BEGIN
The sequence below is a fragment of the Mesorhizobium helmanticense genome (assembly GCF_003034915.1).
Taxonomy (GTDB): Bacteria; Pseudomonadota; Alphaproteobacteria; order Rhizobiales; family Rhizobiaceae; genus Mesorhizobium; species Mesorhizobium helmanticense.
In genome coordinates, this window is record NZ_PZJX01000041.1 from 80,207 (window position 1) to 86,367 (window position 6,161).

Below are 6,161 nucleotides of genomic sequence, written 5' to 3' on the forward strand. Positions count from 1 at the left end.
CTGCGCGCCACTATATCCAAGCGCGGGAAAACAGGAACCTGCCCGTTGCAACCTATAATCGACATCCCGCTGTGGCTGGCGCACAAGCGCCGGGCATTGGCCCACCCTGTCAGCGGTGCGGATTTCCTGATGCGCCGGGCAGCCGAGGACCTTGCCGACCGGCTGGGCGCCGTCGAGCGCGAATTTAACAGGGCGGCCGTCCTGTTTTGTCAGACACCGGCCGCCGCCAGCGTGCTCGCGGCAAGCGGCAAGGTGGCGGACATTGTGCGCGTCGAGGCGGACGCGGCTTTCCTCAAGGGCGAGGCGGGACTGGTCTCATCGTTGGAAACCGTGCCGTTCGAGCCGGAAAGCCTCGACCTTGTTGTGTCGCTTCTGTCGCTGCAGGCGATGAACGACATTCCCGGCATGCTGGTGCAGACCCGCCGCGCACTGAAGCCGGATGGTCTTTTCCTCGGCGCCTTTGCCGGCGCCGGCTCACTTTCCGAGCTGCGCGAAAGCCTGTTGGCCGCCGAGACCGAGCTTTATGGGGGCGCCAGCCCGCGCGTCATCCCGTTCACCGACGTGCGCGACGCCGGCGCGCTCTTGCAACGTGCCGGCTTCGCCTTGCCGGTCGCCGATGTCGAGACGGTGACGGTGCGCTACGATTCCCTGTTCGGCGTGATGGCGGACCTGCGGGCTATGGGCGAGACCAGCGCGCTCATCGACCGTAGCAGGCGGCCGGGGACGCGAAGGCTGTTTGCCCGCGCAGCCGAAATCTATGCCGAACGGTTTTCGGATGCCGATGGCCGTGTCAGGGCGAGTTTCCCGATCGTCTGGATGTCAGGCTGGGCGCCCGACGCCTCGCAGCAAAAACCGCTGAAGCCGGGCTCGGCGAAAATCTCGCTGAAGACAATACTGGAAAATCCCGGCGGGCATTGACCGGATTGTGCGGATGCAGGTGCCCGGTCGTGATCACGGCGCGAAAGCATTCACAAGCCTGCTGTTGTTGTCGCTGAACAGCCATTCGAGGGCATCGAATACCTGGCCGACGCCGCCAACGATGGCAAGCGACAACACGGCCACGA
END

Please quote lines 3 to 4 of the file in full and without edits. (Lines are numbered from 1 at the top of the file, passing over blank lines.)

In genome coordinates, this window is record NZ_PZJX01000041.1 from 80,207 (window position 1) to 86,367 (window position 6,161).

Below are 6,161 nucleotides of genomic sequence, written 5' to 3' on the forward strand. Positions count from 1 at the left end.